American Express Notifies Cardholders of Third-Party Breach

American Express has begun notifying cardholders that their data may have been compromised in a third-party breach.

American Express has begun notifying cardholders that their data may have been compromised in a third-party breach.

A notification letter filed on March 10 with California’s attorney general indicates that AmEx account numbers, user names and other information including expiration dates may have been accessed.

“We became aware that a third party service provider engaged by numerous merchants experienced unauthorized access to its system. Account information of some of our Card Members, including some of your account information, may have been involved,” American Express chief privacy officer Stefanie Ash said in the letter. “It is important to note that American Express owned or controlled systems were not compromised by this incident, and we are providing this notice to you as a precautionary measure.”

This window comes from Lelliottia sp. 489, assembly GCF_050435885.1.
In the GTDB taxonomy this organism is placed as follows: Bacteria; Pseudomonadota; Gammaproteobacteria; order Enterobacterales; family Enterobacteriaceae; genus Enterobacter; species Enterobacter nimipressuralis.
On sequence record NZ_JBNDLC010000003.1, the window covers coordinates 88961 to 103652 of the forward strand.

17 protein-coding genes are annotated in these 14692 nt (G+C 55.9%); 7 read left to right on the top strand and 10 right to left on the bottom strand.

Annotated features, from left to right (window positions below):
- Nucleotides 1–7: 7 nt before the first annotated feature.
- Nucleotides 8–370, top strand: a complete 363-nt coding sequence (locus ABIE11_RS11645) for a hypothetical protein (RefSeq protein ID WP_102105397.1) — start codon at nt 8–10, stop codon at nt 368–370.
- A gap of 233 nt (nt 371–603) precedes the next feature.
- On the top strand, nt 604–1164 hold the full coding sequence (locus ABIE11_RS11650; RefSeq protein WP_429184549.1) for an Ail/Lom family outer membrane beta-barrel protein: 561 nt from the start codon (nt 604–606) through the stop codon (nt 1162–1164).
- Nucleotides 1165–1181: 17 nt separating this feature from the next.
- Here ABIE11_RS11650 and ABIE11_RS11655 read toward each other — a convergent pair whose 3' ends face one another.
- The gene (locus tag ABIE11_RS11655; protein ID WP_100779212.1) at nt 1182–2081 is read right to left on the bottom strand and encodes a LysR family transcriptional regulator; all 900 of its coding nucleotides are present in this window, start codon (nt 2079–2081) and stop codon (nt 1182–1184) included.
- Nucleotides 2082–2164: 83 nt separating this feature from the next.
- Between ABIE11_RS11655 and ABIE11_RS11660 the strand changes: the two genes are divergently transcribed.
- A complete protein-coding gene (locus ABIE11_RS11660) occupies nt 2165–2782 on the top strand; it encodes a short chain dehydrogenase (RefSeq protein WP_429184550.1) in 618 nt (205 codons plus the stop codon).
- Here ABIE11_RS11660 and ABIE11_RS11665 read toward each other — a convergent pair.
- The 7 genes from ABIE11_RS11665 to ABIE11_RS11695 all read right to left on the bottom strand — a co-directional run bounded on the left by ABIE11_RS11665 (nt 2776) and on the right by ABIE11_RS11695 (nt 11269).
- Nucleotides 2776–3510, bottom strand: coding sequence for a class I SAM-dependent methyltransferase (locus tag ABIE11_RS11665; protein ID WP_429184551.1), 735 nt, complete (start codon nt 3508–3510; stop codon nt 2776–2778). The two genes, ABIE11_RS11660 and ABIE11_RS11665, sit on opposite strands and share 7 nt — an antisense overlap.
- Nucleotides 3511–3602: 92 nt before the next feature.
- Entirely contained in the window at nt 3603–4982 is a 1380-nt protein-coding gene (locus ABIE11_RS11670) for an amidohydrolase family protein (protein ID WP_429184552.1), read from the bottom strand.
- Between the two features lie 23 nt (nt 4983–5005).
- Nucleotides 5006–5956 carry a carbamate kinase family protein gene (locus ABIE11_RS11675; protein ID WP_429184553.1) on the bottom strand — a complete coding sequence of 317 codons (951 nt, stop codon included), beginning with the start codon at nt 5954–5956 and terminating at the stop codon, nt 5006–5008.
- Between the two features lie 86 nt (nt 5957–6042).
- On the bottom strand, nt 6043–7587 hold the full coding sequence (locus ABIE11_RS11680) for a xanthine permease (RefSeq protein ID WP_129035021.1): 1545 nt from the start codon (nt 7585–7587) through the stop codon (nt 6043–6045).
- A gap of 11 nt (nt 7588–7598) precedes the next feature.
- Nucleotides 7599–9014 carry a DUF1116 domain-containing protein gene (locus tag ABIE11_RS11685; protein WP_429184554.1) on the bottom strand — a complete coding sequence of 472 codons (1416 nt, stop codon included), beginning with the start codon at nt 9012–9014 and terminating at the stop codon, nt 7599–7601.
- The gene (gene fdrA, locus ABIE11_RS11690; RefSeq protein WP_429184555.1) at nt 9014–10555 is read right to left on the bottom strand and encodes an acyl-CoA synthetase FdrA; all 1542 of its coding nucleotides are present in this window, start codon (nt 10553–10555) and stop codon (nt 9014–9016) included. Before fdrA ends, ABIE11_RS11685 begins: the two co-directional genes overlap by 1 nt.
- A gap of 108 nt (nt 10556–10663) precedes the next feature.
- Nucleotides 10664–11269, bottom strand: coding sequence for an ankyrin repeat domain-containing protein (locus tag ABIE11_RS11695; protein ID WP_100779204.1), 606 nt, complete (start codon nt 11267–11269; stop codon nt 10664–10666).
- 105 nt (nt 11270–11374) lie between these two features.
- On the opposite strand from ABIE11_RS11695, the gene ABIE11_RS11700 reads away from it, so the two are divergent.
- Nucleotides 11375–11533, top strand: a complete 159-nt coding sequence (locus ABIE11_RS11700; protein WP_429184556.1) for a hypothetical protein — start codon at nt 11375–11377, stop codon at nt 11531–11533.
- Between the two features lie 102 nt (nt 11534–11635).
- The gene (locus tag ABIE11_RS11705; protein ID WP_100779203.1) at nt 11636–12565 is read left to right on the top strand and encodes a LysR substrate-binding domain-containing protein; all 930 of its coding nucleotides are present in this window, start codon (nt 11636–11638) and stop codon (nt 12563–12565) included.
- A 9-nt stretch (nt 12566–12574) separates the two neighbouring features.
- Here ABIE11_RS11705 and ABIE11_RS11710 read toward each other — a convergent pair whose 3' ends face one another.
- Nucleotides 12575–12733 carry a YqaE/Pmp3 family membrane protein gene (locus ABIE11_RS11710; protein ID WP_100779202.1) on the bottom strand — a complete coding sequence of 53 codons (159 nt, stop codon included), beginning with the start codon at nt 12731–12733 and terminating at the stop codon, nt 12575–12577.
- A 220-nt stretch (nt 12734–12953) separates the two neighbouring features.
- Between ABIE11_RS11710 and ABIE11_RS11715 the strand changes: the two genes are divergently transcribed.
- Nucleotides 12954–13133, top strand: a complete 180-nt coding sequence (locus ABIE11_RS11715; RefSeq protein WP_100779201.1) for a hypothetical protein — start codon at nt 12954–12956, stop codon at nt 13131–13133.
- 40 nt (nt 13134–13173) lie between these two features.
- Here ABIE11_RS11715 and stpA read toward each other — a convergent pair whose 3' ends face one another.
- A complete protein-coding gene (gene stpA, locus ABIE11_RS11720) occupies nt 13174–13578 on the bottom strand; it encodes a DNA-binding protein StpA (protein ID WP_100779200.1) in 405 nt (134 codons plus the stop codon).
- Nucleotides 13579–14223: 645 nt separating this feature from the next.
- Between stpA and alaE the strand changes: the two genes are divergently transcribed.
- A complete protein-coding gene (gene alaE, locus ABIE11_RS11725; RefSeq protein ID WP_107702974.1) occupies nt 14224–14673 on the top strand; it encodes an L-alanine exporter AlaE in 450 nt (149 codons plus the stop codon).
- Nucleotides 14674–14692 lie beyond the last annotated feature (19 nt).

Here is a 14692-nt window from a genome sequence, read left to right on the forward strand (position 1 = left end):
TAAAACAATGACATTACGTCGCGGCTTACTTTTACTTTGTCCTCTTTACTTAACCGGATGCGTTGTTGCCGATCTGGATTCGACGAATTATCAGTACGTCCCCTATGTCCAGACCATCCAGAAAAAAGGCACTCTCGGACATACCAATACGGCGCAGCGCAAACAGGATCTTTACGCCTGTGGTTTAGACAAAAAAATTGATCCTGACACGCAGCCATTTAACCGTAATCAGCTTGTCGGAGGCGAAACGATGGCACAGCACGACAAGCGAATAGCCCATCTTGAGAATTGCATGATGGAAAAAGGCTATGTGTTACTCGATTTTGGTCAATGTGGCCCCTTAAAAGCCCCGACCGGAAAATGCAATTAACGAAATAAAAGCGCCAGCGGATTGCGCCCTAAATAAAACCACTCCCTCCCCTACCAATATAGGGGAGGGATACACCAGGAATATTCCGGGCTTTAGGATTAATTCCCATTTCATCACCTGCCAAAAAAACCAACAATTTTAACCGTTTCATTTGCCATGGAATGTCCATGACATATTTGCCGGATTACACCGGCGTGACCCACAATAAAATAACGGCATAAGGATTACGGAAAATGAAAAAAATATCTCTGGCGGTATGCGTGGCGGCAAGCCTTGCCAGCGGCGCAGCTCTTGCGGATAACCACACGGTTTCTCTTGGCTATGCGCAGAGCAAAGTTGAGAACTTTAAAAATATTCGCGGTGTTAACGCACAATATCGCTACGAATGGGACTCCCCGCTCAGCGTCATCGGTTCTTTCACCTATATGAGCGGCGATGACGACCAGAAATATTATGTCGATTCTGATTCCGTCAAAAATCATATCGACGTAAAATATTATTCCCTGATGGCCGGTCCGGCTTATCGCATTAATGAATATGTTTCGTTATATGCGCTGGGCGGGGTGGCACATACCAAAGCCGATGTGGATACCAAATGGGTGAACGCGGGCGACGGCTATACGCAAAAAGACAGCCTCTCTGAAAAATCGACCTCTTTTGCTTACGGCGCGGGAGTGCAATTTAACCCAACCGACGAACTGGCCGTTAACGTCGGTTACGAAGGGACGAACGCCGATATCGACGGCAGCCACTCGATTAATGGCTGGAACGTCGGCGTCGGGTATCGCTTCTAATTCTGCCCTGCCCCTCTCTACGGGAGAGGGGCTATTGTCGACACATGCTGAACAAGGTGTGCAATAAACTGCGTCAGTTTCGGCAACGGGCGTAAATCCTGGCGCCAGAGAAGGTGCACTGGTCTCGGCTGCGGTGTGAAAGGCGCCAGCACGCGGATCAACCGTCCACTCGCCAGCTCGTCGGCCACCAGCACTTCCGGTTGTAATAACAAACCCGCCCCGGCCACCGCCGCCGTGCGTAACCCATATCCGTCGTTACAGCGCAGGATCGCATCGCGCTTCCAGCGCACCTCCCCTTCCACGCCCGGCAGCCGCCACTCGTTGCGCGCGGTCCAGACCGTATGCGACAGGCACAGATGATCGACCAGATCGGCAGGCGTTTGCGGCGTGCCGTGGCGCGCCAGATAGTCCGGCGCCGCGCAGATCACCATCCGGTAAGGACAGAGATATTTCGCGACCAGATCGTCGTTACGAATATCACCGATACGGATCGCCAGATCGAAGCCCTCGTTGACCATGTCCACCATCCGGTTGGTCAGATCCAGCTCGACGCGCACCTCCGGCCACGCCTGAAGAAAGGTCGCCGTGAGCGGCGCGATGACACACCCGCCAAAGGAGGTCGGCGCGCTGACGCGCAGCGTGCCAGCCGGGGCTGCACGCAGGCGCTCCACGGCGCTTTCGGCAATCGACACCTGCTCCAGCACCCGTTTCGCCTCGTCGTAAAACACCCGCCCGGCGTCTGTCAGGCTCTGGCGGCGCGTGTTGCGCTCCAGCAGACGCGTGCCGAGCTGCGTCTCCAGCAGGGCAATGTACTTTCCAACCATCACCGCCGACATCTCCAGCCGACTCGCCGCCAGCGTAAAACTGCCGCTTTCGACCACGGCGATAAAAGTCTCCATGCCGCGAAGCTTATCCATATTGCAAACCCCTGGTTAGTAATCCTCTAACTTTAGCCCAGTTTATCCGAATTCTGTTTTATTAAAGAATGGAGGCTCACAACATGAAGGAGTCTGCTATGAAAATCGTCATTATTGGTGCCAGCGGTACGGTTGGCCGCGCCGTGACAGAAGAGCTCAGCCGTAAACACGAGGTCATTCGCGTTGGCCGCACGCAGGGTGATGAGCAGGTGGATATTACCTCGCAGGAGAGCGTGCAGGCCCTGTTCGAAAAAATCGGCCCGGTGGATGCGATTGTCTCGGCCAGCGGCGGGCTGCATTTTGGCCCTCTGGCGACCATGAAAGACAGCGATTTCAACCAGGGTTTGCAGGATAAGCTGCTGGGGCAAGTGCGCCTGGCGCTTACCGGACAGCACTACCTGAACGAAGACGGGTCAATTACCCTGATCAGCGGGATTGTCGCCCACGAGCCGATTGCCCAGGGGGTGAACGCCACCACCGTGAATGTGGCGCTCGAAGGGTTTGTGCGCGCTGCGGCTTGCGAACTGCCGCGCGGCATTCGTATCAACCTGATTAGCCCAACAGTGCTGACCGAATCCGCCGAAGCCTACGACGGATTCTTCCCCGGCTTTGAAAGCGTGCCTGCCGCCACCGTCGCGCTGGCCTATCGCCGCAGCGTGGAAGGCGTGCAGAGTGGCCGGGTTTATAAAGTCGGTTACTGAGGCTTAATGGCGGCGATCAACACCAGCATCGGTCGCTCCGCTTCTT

Ash said that American Express is monitoring accounts for fraud, and asks its customers to do the same with their statements.

American Express did not say how many records were accessed, nor did it identify the third party, or how the partner was compromised. The type of data accessed or stolen can be used in a number of fraudulent activities, or sold online in a cybercrime forum.

Credit card breaches have fallen off the radar since a brutal 12-month stretch starting in December 2013 during which Target, Home Depot, Michaels and other large retailers and payment processors suffered large breaches.

Third parties were to blame in some of the attacks, most notably Target, where attackers were able to exploit stolen credentials for a HVAC system tied to the retailer’s payment system. In other beaches, attackers were able to plant malware on point-of-sale systems and read credit card numbers before they were encrypted and sent to payment processors.

The move in the U.S. toward chip-and-PIN credit cards has eased the onslaught of breaches. Last October, there was a liability shift where the party causing a fraudulent transaction will be responsible for losses if chip-and-PIN is not part of the transaction.

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